Logan

Logan (2017) Directed by James Mangold.

I’ve always been a fan of big, loud comic book movies. I love a couple of hours of mindless escapism, particularly if there’s well-constructed set pieces, computer graphics that don’t detract from the action, strong characters and a good story.

Suffice it to say, most of the X-Men franchise left a lot to be desired in many of these areas for me (despite my enduring love for Sir Patrick Stewart), and I always thought that they pandered to a far younger audience than the source material warranted. In particular, I always wanted to see a Wolverine movie that wasn’t sugar coated.

Finally, James Mangold gave us Logan and I couldn’t be happier.

Right from the outset, Mangold informs us that this is not a popcorn flick for the kiddies. The story is dark, there is plenty of bad language and a lot of quite explicit violence, which I think are all necessary in underpinning the humanity of this film. Hugh Jackman and Sir Patrick Stewart reprise their roles as Logan and Professor Charles Xavier for one last time.

Logan is now visibly aged, his body is no longer immediately regenerating – even his eyesight is failing him, and seeing Wolverine wearing reading glasses was rather lovely. Let’s face it, this is Hugh Jackman, so he is still good looking, but no longer in a youthful, sensual way, which anecdotally some female friends found difficult to deal with. (Female spectatorship and objectification are very much alive and well!) Xavier is gaunt and elderly, suffering from a degenerative brain disorder and requires regular medication to stop him from killing everyone in his immediate vicinity. Logan is keeping him isolated near the Mexican border, and in the care of another mutant, Caliban (played very well by an almost unrecognisable Stephen Merchant).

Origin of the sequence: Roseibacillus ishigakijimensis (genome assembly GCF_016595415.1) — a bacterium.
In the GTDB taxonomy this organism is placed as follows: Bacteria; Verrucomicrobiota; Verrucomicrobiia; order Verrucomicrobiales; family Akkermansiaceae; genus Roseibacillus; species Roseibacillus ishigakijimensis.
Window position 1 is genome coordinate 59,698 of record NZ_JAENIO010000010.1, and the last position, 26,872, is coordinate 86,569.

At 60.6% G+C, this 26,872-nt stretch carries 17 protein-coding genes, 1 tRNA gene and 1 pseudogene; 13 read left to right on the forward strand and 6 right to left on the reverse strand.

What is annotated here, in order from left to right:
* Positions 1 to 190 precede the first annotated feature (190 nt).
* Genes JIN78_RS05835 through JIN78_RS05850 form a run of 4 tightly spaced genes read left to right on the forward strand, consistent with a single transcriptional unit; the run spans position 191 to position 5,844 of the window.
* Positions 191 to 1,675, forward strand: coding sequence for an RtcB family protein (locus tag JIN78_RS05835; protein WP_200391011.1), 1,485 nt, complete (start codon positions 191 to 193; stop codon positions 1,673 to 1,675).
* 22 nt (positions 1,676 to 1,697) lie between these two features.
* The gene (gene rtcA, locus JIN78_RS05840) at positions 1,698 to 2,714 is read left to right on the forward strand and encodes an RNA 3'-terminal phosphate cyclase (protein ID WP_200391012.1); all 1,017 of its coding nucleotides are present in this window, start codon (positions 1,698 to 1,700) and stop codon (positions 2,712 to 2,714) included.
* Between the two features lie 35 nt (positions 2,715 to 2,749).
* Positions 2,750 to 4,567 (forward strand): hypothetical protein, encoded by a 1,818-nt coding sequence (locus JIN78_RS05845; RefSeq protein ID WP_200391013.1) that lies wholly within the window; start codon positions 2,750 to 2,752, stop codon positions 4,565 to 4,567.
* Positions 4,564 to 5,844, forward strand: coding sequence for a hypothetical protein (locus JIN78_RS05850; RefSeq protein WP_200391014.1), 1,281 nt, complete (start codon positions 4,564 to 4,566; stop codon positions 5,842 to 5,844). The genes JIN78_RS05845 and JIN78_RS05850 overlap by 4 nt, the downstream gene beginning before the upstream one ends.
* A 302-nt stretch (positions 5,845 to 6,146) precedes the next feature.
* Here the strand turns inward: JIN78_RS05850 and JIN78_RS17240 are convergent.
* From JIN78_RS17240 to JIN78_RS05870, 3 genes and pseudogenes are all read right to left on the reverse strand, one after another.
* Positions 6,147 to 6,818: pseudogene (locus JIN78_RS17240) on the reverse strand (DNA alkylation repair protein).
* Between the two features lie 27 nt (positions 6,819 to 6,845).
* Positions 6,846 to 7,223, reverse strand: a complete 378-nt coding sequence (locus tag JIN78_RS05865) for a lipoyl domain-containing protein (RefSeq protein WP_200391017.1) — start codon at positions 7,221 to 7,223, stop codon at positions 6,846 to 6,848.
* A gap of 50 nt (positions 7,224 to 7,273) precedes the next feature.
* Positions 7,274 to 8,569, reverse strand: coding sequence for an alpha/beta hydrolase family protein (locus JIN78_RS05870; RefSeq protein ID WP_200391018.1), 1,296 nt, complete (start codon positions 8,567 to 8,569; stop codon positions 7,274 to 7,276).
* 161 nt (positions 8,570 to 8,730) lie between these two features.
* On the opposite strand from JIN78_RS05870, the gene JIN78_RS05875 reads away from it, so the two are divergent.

Into this mix comes Laura, a young mutant who is on the run from a corporation. She is played with alarming ferocity and skill by Dafne Keen who manages to express so much with very little dialogue – it’s a stunning and incredibly mature performance. On the other side of the equation is Dr Rice (played with all the expected urbane menace by Richard E. Grant), who is performing ghoulish experiments on mutants, including young Laura.

The results are a violent, foul-mouthed, yet strangely beautiful and thoughtful take on universal questions about difference, friendship, family and death. This is the X-Men movie I’ve always wanted – a legitimately adult, well-made action movie, set firmly within a comic book universe that also tackles big themes with care and consideration.

I saw it in the cinema when it was first released in Australia earlier this year, and I confess I cried at a couple of key points, especially the end. I watched it again last night and I’m not ashamed to say it moved me to tears again.

Absolutely one of my favourite films of this year.

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